September 14, 2006

Conservative Life Extension

Charles N.W. Keckler on TCS Daily makes a Conservative Case for Immortality. I'm reminded of Eric K. Drexler's keynote speech at Extro 3, where he argued that cryonic suspension of recently dead was the 'cautious and conservative thing to do'.

It is a nice essay, but will hardly convince any conservatives. Because preserving the greats of the past, stabilising society and maybe slowing down progress isn't all that conservatism is about. Conservatives try to protect a particular way of living, a pattern of life. The fear is that life extension would change the way we live or see ourselves, not that it would lead to a world of little old ladies.

The mistake here, made by both conservatives and transhumanists, is of course the assumption that life extension really changes things. Some institutions would have to be adjusted, but it is not immediately obvious that much longer lives radically changes what it means to be a human. Even a doubling of lifespan in many areas of the world over a mere century did not cause people to cease to be people. Maybe we are too obsessed about the periphery of human existence to notice that it is the core, the everyday life, that really makes up human beingness. Of course, I want to change that too.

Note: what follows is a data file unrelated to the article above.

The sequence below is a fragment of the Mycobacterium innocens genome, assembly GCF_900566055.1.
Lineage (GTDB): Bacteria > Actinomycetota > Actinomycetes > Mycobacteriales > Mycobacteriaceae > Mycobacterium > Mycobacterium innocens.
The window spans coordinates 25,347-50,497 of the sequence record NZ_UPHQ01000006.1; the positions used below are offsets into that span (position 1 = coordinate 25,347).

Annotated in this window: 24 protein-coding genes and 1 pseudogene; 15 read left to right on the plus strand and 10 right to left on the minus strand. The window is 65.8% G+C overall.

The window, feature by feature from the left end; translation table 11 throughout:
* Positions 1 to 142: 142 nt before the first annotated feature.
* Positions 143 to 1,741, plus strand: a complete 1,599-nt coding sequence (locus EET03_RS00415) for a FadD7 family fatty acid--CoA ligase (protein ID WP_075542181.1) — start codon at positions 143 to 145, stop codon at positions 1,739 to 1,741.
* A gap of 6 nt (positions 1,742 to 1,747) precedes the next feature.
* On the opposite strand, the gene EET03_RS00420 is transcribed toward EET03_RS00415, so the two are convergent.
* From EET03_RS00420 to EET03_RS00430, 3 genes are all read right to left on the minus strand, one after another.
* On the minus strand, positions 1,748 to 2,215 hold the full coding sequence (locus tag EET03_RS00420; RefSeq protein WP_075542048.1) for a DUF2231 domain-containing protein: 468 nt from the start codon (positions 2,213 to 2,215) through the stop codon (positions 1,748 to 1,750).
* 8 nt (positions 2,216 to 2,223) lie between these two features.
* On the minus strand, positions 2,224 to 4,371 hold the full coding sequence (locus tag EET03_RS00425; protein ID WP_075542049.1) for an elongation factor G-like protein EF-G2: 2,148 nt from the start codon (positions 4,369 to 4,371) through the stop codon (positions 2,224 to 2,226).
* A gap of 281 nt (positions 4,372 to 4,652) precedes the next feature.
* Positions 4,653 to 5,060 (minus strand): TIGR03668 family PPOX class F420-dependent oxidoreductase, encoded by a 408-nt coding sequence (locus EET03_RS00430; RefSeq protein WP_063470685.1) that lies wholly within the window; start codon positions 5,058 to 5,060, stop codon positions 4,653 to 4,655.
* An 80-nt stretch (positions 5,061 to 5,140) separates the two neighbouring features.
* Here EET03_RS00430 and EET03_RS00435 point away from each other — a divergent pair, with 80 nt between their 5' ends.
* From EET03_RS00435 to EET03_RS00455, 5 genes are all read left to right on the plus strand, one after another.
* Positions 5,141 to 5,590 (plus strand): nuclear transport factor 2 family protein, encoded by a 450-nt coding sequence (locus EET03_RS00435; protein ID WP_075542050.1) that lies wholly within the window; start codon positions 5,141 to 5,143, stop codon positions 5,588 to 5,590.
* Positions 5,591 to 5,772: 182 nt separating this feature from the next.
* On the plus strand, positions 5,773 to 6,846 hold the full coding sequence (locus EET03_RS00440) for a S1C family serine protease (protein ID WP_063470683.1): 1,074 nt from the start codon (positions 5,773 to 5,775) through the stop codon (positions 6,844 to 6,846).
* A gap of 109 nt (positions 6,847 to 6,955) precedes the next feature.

Maybe the conservative thing to do is to figure out how to preserve life patterns more efficiently. Stopping progress and change never works, and while tempering the worst stupidities of the new is always worthwhile it will not preserve life patterns very well. Maybe we should aim at cultural cryonics: finding ways of setting up communities that can opt out of the mainstream and keep their particular patterns alive. A bit like the culture reservations in Transmetropolitan. This is in many ways similar to having seed banks of varieties of crops and other plants. If something happens, there is always a backup. So instead of wringing hands at the folly of the neophiles, the conservatives should look at space colonisation, applied sociology and virtual community building and start constructing a cultural cryonics toolbox. That would be the cautious and conservative thing to do.

Posted by Anders3 at September 14, 2006 03:53 PM